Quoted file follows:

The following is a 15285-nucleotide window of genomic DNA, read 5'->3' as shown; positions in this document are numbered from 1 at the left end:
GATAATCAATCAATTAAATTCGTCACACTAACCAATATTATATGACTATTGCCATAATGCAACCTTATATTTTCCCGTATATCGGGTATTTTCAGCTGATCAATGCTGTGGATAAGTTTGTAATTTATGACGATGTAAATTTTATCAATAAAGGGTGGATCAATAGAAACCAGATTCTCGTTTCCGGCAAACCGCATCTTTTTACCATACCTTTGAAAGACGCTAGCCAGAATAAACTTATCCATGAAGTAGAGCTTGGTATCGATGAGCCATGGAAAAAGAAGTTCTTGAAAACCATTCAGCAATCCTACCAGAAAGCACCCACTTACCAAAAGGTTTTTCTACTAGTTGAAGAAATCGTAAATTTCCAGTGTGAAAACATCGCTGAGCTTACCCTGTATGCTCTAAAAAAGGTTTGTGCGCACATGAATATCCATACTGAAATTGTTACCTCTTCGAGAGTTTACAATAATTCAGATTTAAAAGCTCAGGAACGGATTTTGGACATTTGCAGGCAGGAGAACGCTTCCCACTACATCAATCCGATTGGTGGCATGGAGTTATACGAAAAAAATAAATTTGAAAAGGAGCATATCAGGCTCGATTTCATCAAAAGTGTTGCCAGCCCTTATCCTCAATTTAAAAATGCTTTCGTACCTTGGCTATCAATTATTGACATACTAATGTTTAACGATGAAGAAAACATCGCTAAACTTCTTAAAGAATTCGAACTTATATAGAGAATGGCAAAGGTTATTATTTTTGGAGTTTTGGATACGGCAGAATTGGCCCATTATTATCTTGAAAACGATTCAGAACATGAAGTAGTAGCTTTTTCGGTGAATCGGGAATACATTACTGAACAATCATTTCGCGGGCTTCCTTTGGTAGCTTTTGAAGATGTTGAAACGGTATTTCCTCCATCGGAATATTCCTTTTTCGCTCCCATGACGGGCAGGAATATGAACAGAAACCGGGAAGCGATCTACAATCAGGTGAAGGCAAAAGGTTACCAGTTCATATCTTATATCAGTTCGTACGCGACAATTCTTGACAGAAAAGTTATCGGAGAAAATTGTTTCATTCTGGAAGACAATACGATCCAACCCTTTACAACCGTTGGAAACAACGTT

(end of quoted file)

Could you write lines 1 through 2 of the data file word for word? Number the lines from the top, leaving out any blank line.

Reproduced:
The following is a 15285-nucleotide window of genomic DNA, read 5'->3' as shown; positions in this document are numbered from 1 at the left end:
GATAATCAATCAATTAAATTCGTCACACTAACCAATATTATATGACTATTGCCATAATGCAACCTTATATTTTCCCGTATATCGGGTATTTTCAGCTGATCAATGCTGTGGATAAGTTTGTAATTTATGACGATGTAAATTTTATCAATAAAGGGTGGATCAATAGAAACCAGATTCTCGTTTCCGGCAAACCGCATCTTTTTACCATACCTTTGAAAGACGCTAGCCAGAATAAACTTATCCATGAAGTAGAGCTTGGTATCGATGAGCCATGGAAAAAGAAGTTCTTGAAAACCATTCAGCAATCCTACCAGAAAGCACCCACTTACCAAAAGGTTTTTCTACTAGTTGAAGAAATCGTAAATTTCCAGTGTGAAAACATCGCTGAGCTTACCCTGTATGCTCTAAAAAAGGTTTGTGCGCACATGAATATCCATACTGAAATTGTTACCTCTTCGAGAGTTTACAATAATTCAGATTTAAAAGCTCAGGAACGGATTTTGGACATTTGCAGGCAGGAGAACGCTTCCCACTACATCAATCCGATTGGTGGCATGGAGTTATACGAAAAAAATAAATTTGAAAAGGAGCATATCAGGCTCGATTTCATCAAAAGTGTTGCCAGCCCTTATCCTCAATTTAAAAATGCTTTCGTACCTTGGCTATCAATTATTGACATACTAATGTTTAACGATGAAGAAAACATCGCTAAACTTCTTAAAGAATTCGAACTTATATAGAGAATGGCAAAGGTTATTATTTTTGGAGTTTTGGATACGGCAGAATTGGCCCATTATTATCTTGAAAACGATTCAGAACATGAAGTAGTAGCTTTTTCGGTGAATCGGGAATACATTACTGAACAATCATTTCGCGGGCTTCCTTTGGTAGCTTTTGAAGATGTTGAAACGGTATTTCCTCCATCGGAATATTCCTTTTTCGCTCCCATGACGGGCAGGAATATGAACAGAAACCGGGAAGCGATCTACAATCAGGTGAAGGCAAAAGGTTACCAGTTCATATCTTATATCAGTTCGTACGCGACAATTCTTGACAGAAAAGTTATCGGAGAAAATTGTTTCATTCTGGAAGACAATACGATCCAACCCTTTACAACCGTTGGAAACAACGTT